That creative approach paid off. The Undoing reaped HBO’s highest viewing figures in 2020. “It was a happy marriage of brilliant American scriptwriting — especially the cliffhangers — and arty-farty Scandinavian directing, which gave it mood and texture,” muses Grant. But his performance surely has something to do with it. It has already earned him a Golden Globe nomination, and could net him a second Primetime Emmy nomination (following a nod in 2019 for A Very English Scandal).

“It’s quite foreign to me,” Grant says of such attention. “Well, certainly the old me. But it’s nothing but nice, is all I can say. Maybe all that anxiety, getting up very early in the morning and being terrified and freezing your bollocks off on a street corner in Harlem was worth it.”

When he speaks to Screen, Grant is in the midst of yet another “anxious moment”, and is — according to reports he can neither confirm nor deny — preparing to play another villain in Paramount Pictures and eOne’s Dungeons & Dragons. It is the latest attempt to translate the worldwide popularity of the fantasy role-playing game into box-office dollars — a game Grant confesses he has never played. The film appeals because, like The Undoing, it offered him the chance to do something different. “I don’t think I’ve done a great big, expensive Hollywood blockbuster before,” he says. “But more than that I laughed at the script. It’s hard to please me, but it had real charm and moved me. I was certainly not expecting that.”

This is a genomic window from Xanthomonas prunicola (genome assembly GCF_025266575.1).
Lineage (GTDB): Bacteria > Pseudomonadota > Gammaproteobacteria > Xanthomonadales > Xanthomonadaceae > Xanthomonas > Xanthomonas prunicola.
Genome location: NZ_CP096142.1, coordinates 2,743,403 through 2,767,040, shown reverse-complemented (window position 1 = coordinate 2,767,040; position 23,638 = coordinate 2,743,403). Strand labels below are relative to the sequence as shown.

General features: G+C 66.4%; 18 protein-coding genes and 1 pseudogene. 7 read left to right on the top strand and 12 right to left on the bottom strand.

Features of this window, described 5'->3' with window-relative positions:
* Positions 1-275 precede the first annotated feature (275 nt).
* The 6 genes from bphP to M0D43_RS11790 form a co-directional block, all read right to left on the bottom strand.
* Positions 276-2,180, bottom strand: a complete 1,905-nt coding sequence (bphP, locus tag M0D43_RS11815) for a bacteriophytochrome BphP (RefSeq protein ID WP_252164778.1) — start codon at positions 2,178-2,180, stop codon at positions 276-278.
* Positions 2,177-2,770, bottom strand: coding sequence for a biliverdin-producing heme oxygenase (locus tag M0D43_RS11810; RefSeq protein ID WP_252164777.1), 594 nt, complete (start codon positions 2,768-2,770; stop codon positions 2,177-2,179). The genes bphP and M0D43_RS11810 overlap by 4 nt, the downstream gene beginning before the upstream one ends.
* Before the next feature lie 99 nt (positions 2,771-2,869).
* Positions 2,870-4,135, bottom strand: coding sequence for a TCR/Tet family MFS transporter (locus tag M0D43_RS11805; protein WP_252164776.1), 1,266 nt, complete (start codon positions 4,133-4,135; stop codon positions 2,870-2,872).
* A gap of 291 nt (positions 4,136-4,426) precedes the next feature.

He has also wrapped his third collaboration with Guy Ritchie, an untitled movie co-starring Jason Statham that Grant describes as “a spy film, with some action. It was fascinating. I like Jason a lot. He’s bloody good, and brilliant at what he does”.

And so, almost four decades into his screen acting career, Grant has finally found the character-actor sweetspot he sought in his youth — and only a decade or so after thinking he had quit for good. Following the box-office failure of 2009 romantic comedy Did You Hear About The Morgans?, “I pretty much gave up showbusiness,” he admits. “I was so into British politics and campaigning [with the Hacked Off campaign, which pushed for a free and accountable press in the UK], while Hollywood thought, ‘We’re not interested in you now, and you’re a bit old anyway.’” Then Grant’s fellow Hacked Off campaigner Stephen Frears insisted they do something together, and cast him alongside Meryl Streep in 2016’s Florence Foster Jenkins.

“He is the one that really dragged me back into acting,” Grant says. “And not only dragged me back, but made me like it. I hadn’t liked acting for decades. I actually like it now.” He’s not just liking it. He’s also, if you’ll forgive the choice of phrase, killing it.